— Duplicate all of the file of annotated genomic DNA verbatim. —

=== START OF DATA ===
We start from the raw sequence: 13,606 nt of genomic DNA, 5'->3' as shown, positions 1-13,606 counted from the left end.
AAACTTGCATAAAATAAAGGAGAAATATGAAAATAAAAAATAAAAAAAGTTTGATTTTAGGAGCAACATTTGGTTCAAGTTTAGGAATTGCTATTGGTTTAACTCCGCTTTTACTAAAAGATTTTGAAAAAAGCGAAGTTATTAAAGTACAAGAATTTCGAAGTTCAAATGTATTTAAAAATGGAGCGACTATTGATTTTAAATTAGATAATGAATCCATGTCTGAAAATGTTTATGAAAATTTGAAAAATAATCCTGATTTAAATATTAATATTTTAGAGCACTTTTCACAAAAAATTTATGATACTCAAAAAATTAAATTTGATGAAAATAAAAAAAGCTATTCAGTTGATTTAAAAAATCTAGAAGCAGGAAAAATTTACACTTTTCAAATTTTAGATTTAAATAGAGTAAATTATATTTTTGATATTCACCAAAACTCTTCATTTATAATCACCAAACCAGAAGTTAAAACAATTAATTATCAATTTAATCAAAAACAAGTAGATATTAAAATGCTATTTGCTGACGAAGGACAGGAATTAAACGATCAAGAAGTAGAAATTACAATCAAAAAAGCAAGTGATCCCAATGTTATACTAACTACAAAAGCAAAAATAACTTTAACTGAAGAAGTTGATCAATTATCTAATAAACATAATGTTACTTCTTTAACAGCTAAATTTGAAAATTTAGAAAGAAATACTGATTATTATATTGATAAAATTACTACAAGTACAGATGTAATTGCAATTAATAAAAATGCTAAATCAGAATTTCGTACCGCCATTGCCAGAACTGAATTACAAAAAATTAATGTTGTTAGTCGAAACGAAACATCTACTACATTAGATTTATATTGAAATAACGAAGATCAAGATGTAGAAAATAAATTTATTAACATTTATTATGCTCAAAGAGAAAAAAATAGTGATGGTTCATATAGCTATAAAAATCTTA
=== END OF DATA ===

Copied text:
We start from the raw sequence: 13,606 nt of genomic DNA, 5'->3' as shown, positions 1-13,606 counted from the left end.
AAACTTGCATAAAATAAAGGAGAAATATGAAAATAAAAAATAAAAAAAGTTTGATTTTAGGAGCAACATTTGGTTCAAGTTTAGGAATTGCTATTGGTTTAACTCCGCTTTTACTAAAAGATTTTGAAAAAAGCGAAGTTATTAAAGTACAAGAATTTCGAAGTTCAAATGTATTTAAAAATGGAGCGACTATTGATTTTAAATTAGATAATGAATCCATGTCTGAAAATGTTTATGAAAATTTGAAAAATAATCCTGATTTAAATATTAATATTTTAGAGCACTTTTCACAAAAAATTTATGATACTCAAAAAATTAAATTTGATGAAAATAAAAAAAGCTATTCAGTTGATTTAAAAAATCTAGAAGCAGGAAAAATTTACACTTTTCAAATTTTAGATTTAAATAGAGTAAATTATATTTTTGATATTCACCAAAACTCTTCATTTATAATCACCAAACCAGAAGTTAAAACAATTAATTATCAATTTAATCAAAAACAAGTAGATATTAAAATGCTATTTGCTGACGAAGGACAGGAATTAAACGATCAAGAAGTAGAAATTACAATCAAAAAAGCAAGTGATCCCAATGTTATACTAACTACAAAAGCAAAAATAACTTTAACTGAAGAAGTTGATCAATTATCTAATAAACATAATGTTACTTCTTTAACAGCTAAATTTGAAAATTTAGAAAGAAATACTGATTATTATATTGATAAAATTACTACAAGTACAGATGTAATTGCAATTAATAAAAATGCTAAATCAGAATTTCGTACCGCCATTGCCAGAACTGAATTACAAAAAATTAATGTTGTTAGTCGAAACGAAACATCTACTACATTAGATTTATATTGAAATAACGAAGATCAAGATGTAGAAAATAAATTTATTAACATTTATTATGCTCAAAGAGAAAAAAATAGTGATGGTTCATATAGCTATAAAAATCTTA